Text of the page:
Border Management Programme in Central Asia (BOMCA)
The overall objective of BOMCA is to secure the gradual adoption of modern border management methods in Central Asia with the purpose of enhancing border security and facilitating legal trade and transit.
Initiated in 2002 following the suggestion of the Central Asia Border Security Initiative (CABSI), the Border Management Program in Central Asia (BOMCA) is one of the largest EC assistance programmes in Central Asia. Implemented for the EU by the United Nations Development Programme (UNDP) with International Centre for Migration Policy Development (ICMPD) as an implementing partner, the programme is under the direct leadership of the UNDP Country Office in Bishkek, Kyrgyzstan. BOMCA has had €36.5 million allocated to it for the 2003-2014 period, out of which € 33.655 million are provided by the European Commission.
What are the objectives of BOMCA?
In the late 1990s, the EC decided to become more active in the area of border management in Central Asia. After several assessment missions and small scale interventions in 2002-2003 (EU BOMFER, EU BOMCA 1, 2 and 3), the first major multi-annual EU BOMCA phase (EU BOMCA 4) was launched in early 2004.
BOMCA aims at introducing European best practices in Integrated Border Management (IBM) in Central Asia. The Programme comprises of three components:
- Policy Advice, Legal & Institutional Reform: BOMCA has established inter-Ministerial Commissions and Inter-Agency Working Groups in each country to familiarise decision-makers with options for IBM implementation and to initiate the legislative and regulatory reforms necessary to institutionalise the IBM framework;
- Strengthening National Training Capacities: BOMCA is renovating and equipping Training Centres for Border Agencies in all countries, introducing IBM components to national training curricula, and establishing national training capacities through a “training-of-trainers” approach that utilises the best of European expertise;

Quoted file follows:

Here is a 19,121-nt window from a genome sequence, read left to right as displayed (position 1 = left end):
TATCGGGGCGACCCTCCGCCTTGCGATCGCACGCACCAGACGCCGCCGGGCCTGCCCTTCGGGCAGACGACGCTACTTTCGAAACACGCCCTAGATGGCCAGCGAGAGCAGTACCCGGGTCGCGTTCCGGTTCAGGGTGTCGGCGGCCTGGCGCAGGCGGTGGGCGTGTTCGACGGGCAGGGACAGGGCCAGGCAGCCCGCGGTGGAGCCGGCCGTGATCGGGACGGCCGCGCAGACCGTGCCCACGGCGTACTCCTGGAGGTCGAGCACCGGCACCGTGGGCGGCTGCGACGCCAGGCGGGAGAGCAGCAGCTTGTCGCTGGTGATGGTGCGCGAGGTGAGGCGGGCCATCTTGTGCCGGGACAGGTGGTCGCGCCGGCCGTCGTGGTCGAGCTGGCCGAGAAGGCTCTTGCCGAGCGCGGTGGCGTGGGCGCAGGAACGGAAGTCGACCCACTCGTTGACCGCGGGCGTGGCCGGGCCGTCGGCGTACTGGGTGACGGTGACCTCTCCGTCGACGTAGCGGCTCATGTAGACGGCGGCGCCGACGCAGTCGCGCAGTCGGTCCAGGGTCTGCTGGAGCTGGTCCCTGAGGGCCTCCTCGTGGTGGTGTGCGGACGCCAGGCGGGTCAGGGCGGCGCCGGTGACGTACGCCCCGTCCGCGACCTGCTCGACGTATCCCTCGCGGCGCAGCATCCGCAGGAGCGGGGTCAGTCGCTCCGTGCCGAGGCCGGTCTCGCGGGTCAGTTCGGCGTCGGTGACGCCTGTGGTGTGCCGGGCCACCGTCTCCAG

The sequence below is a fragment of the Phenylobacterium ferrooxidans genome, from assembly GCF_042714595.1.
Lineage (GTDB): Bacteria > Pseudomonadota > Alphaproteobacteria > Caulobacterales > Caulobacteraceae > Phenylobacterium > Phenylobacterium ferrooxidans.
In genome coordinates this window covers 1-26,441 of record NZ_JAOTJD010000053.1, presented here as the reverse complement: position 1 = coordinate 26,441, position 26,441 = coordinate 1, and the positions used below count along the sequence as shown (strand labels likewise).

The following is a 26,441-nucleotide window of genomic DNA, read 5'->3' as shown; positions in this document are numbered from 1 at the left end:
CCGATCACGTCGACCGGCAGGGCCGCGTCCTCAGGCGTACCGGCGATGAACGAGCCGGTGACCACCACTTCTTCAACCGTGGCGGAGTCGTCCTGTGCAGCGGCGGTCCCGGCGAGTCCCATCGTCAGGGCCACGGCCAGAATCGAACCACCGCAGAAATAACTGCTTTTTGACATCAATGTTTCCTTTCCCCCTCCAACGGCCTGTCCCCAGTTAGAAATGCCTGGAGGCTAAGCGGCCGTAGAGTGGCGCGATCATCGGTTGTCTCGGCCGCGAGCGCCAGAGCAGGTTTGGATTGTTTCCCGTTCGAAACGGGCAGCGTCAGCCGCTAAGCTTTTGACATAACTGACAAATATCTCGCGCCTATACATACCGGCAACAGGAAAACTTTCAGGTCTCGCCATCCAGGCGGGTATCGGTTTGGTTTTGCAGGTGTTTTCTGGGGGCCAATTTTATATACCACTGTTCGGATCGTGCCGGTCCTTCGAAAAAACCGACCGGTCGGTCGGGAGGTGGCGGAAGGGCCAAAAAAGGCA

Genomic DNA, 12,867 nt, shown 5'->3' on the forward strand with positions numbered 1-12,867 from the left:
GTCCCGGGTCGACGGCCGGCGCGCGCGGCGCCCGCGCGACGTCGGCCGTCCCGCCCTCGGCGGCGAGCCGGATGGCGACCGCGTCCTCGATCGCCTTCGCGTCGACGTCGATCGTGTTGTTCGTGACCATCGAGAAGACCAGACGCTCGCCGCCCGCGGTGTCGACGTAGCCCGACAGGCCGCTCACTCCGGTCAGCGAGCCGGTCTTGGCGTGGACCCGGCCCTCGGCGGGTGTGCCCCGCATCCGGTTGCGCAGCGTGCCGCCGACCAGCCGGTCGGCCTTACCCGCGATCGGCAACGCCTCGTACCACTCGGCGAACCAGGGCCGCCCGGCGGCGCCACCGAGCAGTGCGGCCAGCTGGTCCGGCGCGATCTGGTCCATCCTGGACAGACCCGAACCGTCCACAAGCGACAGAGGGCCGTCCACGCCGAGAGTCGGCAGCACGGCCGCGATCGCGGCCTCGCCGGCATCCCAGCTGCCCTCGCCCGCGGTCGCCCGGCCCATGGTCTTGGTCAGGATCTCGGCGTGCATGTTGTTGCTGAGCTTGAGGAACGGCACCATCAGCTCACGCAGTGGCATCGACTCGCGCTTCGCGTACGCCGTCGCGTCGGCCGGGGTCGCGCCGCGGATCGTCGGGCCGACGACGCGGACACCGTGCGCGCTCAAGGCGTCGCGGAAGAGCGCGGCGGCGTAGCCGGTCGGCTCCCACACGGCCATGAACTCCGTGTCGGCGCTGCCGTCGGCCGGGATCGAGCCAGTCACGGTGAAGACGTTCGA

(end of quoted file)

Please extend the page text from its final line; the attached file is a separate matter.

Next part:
- Pilot Site Trials in Integrated Border Management: BOMCA is providing infrastructure, equipment and “on-the-job” training in key skills to Border Agency staff at selected airports, seaports and stretches of green border in Central Asia, with a view to national governments running trials of IBM in these pilot sites under future phases of the Programme.
What is BOMCA 8?
The eighth phase of BOMCA was launched in July 2011 to cover the years 2011- 2014. BOMCA 8 continues to promote the concept of IBM, encompassing five areas of intervention:
Institutional Reform in Kyrgyzstan and Tajikistan
The objective of this project is to support the Central Asian Governments in planning, implementing and institutionalising the principles, methodologies and practices of the European Integrated Border Management (IBM) approach in their border management, including the newly adopted border strategies and implementation action plans in Tajikistan (2010) and Kyrgyzstan (2012).
Strengthening Training Capacities in Central Asia
Current training systems in all States are based on knowledge transfer by experienced operational staff who have largely been unaware of modern training tools and methods, and have usually received little pedagogical training before being appointed as instructors. The objective of this project is to enhance professional skills of border control and inspection officers in Central Asia.
Strengthening Counter-Drug Capacities in Central Asian Agencies Working at Borders
The objective of this project is to enhance capacities for law enforcement officers in charge of fighting trafficking of illicit drugs across borders with the aim to support the interception of drugs and precursor chemicals, notably at airports and railway stations.
Border Crossing Points and Border Outposts
The objective of this project is to improve working conditions and motivation of staff deployed at Border Crossing Points and Border Outputs which were built under previous BOMCA phases.
Horizontal tasks are aimed at facilitation of stronger connections between the national, regional and international stakeholders, through the development of a Cooperation & Coordination Platform at national and regional level. BOMCA beneficiaries include the principal agencies in border management: Border Guards, Customs administration, Ministry of Interior, Ministries of Health and Agriculture and the attached phyto-sanitary, veterinary and quarantine services. Final beneficiaries of the action are not only border agencies and their staff but also border communities and the population at large affected by positive and negative aspects of border management.
Where can I find more information? For more information please visit the programme website: www.bomca.eu